THE STORY WAS UPDATED
One far-right politician who has eagerly spread white Finnish supremacist ideology is Perussuomalaiset (PS)* vice-chairperson and MP Riikka Purra. In her latest Facebook post, she attempts to defend her views with a chart that is misleading and racist.
One of the problems with Purra’s argument is that she speaks of white Finns as natives but excludes non-white Finns as eternal migrants or “people of migrant background.” In short, they are not “real” Finns and should be treated as a threat.
Purra’s arguments, which are filled with populist hot air and made in one of Europe’s whitest countries, aim to reinforce exclusion and hatred of people of color.
If you watch closely, the PS normally speak in code when spreading their racist views. When they talk about “harmful” migrants they mean Muslims and asylum seekers who came in 2015. When Purra talks about the “native” population she only means white Finns.
Far-right ideas like Purra’s are the same ones spread by US President Donald Trump and embolden white supremacists. One of its tragic manifestations was seen on Saturday in El Paso, Texas.
No matter the country, the white supremacist message is the same: Groups with power are afraid of minorities because they fear that when they become a majority, they will treat people like Purra in the same way as she talks and treats migrants and minorities today.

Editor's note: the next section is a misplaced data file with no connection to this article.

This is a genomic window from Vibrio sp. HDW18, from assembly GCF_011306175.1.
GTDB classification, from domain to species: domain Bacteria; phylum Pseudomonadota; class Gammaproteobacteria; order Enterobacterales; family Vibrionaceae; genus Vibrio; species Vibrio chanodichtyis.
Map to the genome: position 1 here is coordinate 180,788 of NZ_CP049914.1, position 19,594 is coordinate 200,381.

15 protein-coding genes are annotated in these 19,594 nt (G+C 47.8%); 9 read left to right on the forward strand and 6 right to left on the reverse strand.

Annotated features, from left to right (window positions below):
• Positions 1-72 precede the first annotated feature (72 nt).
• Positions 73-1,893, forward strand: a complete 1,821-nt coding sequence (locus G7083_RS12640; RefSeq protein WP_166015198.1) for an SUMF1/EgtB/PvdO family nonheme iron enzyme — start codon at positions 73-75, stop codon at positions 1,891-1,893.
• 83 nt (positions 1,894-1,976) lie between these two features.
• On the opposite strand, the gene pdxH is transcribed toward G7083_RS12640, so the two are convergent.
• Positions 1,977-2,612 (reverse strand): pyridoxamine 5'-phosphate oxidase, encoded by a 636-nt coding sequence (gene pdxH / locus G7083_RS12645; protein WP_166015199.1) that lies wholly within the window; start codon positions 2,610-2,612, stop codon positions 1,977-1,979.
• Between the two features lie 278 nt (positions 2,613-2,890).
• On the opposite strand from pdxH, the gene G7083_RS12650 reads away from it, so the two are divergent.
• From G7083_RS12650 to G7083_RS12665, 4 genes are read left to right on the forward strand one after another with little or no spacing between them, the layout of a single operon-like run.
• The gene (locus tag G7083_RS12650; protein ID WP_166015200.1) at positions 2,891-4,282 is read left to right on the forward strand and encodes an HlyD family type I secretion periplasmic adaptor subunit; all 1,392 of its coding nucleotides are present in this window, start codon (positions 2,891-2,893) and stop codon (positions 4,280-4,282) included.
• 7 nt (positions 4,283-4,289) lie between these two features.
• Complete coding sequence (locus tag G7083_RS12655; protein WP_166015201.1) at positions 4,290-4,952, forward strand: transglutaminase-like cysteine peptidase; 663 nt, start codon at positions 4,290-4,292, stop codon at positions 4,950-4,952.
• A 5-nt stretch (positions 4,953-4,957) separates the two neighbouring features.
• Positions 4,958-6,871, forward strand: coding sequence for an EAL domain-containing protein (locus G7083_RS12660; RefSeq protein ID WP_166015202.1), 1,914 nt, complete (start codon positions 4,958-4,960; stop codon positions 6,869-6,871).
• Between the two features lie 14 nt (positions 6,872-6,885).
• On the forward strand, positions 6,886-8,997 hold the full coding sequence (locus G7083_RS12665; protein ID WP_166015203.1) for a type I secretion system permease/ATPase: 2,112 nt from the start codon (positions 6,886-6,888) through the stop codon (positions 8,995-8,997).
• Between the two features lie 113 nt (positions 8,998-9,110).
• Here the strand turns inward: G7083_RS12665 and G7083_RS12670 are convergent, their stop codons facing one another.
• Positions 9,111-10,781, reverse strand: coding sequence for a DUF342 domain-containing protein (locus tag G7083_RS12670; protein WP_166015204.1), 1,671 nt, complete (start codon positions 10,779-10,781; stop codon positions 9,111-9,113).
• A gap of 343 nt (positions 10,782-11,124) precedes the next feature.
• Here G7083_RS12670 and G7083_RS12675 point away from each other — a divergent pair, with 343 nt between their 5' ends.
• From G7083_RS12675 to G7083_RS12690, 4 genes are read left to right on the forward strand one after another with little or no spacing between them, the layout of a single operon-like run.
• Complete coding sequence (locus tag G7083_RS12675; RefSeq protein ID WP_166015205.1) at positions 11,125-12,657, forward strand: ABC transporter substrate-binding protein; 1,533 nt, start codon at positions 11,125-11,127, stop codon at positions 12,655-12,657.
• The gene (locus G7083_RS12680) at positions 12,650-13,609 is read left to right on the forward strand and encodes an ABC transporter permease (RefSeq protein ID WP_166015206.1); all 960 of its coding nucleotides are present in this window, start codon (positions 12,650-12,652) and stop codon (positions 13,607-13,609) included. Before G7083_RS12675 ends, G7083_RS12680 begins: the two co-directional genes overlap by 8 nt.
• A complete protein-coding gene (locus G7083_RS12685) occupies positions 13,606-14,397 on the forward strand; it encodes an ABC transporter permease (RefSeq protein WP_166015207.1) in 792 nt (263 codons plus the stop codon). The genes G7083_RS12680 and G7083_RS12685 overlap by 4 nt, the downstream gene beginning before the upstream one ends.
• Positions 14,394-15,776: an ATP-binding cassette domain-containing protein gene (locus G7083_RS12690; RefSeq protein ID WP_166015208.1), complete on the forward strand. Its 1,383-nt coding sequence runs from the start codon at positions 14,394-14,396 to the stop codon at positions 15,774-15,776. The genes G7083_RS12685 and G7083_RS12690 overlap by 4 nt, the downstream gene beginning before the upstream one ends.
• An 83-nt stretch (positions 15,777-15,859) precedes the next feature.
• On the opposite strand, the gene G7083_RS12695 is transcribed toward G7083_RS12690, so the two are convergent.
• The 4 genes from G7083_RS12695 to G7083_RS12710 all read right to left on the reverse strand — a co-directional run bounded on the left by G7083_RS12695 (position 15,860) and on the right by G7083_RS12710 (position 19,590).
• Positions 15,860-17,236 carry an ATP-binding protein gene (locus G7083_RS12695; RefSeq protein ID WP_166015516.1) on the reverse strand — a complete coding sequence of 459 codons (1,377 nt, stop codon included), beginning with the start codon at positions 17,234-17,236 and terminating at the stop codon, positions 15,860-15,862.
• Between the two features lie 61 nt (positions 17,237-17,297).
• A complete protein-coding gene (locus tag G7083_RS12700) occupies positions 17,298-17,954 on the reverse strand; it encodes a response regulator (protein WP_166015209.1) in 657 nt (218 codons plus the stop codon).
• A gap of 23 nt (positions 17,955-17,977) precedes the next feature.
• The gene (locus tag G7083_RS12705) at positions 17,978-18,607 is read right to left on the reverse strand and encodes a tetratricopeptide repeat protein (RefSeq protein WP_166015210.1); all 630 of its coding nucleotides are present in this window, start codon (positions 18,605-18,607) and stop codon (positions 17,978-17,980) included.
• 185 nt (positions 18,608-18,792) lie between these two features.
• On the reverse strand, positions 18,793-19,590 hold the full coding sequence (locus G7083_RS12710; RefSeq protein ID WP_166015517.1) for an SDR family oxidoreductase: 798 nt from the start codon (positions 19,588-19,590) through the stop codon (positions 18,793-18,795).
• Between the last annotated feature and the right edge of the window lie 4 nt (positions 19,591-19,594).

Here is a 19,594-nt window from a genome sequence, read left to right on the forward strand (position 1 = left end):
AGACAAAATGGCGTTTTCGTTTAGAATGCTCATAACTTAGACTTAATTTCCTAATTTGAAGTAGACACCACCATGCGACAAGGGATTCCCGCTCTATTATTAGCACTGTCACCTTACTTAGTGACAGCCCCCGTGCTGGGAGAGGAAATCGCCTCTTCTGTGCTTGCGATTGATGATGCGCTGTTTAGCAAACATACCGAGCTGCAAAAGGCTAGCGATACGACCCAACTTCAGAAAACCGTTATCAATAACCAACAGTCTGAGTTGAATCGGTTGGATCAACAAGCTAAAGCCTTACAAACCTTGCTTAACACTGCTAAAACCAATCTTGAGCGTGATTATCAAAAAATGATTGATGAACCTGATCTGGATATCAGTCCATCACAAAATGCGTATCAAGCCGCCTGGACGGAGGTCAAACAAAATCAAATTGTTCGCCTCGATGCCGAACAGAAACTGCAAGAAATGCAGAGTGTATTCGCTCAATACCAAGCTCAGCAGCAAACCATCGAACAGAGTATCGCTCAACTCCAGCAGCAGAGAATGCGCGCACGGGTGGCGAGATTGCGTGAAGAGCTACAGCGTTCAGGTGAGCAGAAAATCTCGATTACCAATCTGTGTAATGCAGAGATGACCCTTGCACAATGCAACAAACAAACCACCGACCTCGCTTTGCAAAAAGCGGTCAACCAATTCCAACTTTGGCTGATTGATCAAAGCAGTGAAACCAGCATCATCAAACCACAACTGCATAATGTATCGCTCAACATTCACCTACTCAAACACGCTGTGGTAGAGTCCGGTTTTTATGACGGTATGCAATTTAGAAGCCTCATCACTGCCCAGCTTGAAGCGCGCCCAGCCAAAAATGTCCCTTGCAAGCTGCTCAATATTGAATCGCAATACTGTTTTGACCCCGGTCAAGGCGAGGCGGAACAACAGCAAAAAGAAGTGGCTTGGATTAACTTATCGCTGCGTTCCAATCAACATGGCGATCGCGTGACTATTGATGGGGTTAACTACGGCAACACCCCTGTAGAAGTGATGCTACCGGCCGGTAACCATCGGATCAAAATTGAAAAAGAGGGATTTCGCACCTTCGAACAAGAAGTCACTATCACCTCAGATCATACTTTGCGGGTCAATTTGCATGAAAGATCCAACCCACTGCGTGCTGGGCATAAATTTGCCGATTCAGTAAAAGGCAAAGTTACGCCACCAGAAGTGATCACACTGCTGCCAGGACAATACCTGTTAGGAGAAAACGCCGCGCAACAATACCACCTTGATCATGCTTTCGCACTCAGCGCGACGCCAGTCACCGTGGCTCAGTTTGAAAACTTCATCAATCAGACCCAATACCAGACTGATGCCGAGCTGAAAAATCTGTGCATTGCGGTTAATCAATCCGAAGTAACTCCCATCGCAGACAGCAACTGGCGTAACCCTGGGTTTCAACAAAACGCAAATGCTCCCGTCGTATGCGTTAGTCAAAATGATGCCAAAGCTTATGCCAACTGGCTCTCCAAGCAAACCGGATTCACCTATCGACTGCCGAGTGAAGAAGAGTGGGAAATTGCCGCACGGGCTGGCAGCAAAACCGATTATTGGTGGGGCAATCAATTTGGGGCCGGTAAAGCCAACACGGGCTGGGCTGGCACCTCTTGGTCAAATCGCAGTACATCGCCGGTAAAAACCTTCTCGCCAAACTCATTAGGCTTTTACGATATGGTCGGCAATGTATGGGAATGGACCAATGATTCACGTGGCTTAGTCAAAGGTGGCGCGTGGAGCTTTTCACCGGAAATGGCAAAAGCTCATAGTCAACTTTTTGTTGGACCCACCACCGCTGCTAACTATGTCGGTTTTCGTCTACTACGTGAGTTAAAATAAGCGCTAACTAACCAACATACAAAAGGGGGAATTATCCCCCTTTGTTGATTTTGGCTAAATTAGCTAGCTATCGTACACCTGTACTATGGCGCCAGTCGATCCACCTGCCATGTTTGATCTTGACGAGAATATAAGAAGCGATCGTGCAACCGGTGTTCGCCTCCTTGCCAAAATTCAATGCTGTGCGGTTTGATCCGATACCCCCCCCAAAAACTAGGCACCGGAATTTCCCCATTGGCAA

Considering that far-right and white-supremacist rhetoric is keenly copied and pasted by politicians in different countries that form part of a global network, it is surprising how our own denial and exceptionalism has made our media reluctant to ask tough questions to politicians spreading far-right ideology.
One of these after the tragedy in El Paso is if the same rhetoric spread by Purra and PS chairperson Jussi Halla-aho inspire people to start killing migrants and minorities in Finland?
Migrant Tales asked Purra this question in an email, but she did not reply.
It would be wrong to blame Purra, Halla-aho and other PS pundits for the rise in racism in Finland. By blaming a party and its politicians, you lose sight of the root of the problem, which is our society.
The best way of challenging an Islamophobic party and far-right politicians is to take a good look at ourselves and take off the mask of denial.
* The Perussuomalaiset (PS) party imploded on June 13, 2017, into two factions, the PS and New Alternative, which is now called Blue Reform. In the last parliamentary election, Blue Reform has wiped off the Finnish political map when they saw their numbers in parliament plummet from 18 MPs to none. A direct translation of Perussuomalaiset in English would be something like “basic” or “fundamental Finn.” Official translations of the Finnish name of the party, such as Finns Party or True Finns, promote in our opinion nativist nationalism and racism. We, therefore, at Migrant Tales prefer to use in our postings the Finnish name of the party once and after that the acronym PS.